Friday, May 11, 2018

Concrete, revisited

The post on Concrete generated a flurry of comments.  That motivated me to find an expert on concrete and ask him "What is new in concrete?"  The resulting brain-dump was wide ranging.

Concrete's compressive strength ranges from 3500 psi (which anybody can achieve) to 10,000 psi.

The higher the compressive strength, the lower the impact strength.  High strength concrete is not usable without steel reinforcement because of the impact issues and because concrete isn't worth spit in tension...can't exploit the concrete's increased strength for loads that create bending or flexing.

The "good old days" of concrete were before 1989.  In 1989 the EPA banned the dumping of kiln dust into landfills.  That resulted in EVERYTHING being ground up and shipped out as cement powder.

Much of the "klinker" is now produced over-seas and shipped to the US where it is ground up into cement powder.  Many of the overseas producers simply dump waste in the ocean...the same oceans that touch our shores, incidentally.

Some of the over-seas producers produce cement klinker as a way to monetize natural gas produced as a byproduct of oil production.  Cement klinker is a value added product that uses natural gas that would otherwise be flared off.
Michigan has a butt-load of bridge beams that look exactly like this.  The concrete is flaking off and you can see the steel re-rod that is supposed to be embedded within it.  The flaking is caused by alkali-silica reaction.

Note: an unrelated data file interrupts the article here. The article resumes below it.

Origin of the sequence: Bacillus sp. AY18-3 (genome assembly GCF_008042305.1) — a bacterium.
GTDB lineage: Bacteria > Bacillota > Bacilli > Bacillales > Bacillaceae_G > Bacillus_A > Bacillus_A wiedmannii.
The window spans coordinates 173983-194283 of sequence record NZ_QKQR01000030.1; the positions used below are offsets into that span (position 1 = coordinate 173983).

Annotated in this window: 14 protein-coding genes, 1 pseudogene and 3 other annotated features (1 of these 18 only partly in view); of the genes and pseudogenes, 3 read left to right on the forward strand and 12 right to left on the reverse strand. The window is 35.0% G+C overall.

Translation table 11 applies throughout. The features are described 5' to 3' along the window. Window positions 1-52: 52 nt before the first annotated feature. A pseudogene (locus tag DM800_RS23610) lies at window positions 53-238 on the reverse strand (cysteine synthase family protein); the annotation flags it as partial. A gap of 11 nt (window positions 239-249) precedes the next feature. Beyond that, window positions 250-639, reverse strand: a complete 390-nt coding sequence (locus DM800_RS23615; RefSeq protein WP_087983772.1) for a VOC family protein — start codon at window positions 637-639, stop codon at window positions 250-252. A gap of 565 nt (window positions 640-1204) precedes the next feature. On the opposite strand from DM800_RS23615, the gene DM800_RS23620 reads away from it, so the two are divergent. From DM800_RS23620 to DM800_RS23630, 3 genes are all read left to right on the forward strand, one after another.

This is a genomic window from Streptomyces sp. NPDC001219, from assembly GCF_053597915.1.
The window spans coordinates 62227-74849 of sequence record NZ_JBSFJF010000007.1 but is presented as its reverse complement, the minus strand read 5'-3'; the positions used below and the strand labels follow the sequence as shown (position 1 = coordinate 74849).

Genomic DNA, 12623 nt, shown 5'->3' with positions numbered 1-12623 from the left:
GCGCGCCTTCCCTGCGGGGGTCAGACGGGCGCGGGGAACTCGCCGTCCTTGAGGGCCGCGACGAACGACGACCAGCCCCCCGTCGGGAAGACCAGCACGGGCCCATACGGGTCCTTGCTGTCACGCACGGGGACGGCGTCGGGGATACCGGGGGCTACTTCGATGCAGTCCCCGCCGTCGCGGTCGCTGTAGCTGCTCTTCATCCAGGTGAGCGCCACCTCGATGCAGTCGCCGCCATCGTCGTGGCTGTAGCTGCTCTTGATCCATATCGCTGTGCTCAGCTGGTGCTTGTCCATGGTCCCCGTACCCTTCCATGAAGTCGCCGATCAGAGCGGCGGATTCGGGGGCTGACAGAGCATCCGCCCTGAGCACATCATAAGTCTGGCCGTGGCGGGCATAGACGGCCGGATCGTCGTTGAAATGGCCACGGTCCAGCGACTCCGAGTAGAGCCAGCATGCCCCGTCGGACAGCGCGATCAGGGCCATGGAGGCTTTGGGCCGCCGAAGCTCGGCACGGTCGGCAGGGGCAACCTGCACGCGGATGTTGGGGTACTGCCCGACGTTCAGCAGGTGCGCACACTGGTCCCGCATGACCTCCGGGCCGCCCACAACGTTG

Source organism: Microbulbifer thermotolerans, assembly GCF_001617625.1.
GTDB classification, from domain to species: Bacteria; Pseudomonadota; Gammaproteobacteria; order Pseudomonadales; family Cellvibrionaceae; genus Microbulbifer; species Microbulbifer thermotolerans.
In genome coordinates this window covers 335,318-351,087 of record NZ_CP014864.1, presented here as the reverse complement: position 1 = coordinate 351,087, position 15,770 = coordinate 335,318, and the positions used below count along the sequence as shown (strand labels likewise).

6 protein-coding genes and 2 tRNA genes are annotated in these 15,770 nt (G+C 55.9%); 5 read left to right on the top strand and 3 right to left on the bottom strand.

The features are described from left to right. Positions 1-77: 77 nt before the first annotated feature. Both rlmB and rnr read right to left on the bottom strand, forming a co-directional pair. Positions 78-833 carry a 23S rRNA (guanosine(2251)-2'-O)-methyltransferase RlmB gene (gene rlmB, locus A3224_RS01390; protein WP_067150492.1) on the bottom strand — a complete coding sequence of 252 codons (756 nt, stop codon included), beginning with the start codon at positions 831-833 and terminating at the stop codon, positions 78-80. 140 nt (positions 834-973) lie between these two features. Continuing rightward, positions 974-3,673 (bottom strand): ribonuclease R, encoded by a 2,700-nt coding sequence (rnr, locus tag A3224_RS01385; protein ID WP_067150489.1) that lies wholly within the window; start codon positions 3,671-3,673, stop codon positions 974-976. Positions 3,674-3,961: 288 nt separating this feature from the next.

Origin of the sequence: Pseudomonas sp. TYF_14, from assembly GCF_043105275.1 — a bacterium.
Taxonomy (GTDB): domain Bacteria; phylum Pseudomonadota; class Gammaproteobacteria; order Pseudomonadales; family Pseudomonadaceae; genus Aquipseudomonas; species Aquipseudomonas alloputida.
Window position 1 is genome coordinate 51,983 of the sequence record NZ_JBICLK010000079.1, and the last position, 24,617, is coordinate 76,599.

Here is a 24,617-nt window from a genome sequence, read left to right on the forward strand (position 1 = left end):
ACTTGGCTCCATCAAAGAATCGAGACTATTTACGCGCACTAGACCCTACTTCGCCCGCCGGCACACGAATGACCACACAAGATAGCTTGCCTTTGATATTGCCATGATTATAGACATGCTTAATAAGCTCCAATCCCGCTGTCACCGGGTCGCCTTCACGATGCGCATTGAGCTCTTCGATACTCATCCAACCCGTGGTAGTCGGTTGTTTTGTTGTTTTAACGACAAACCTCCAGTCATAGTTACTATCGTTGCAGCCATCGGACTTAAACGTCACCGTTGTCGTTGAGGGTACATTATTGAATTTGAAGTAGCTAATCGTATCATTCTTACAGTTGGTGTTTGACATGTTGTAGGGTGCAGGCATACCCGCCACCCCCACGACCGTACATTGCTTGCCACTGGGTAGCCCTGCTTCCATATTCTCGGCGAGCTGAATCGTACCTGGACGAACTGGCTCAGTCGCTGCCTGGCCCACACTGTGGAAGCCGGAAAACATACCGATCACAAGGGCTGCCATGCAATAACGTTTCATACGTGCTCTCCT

One of the issues with the post-EPA cement is that it is much more alkaline than before.  That makes it more likely to burn the skin of the cement worker AND it provokes Alkali-silica reaction in the finished product.

Much of the usable advancements in concrete involve aggregate.  Some aggregate is less likely to cause ASR. 

Concrete is a preferred way to dispose of fly-ash.  My expert was grumbling under-his-breath "More EPA bullshit."  Not all fly-ash is created equal.  You cannot just add fly-ash to concrete willy-nilly, you have to make other adjustments.  Unfortunately, the concrete business is a mature business.  Profit margins are tight and the industry often accepts inputs, like fly-ash, as being exactly what the originator claims they are. That can result in non-optimal concrete.

One finding out of Canada determined that "gap graded" aggregate was much worse for durability than "bank run" aggregate.  Gap graded means that the concrete was made with sand and graded gravel.  Bank run means that the aggregate varies from fine sand to sand to cracked pea gravel to pea sized gravel to broken marble size fist sized rocks.  In retrospect, the reasons were clear.  The bank run material settles more compactly.  The finer particles can fill the interstices and cause the aggregate to lock up, even sans cement.  It is a bit like the Steven Covey story "Is the jar full?"

Finally, the $3 a bag concrete mix most of us use for home projects does conform to the curve shown in the earlier post.  The fancy stuff costs more money than most of us want to spend.

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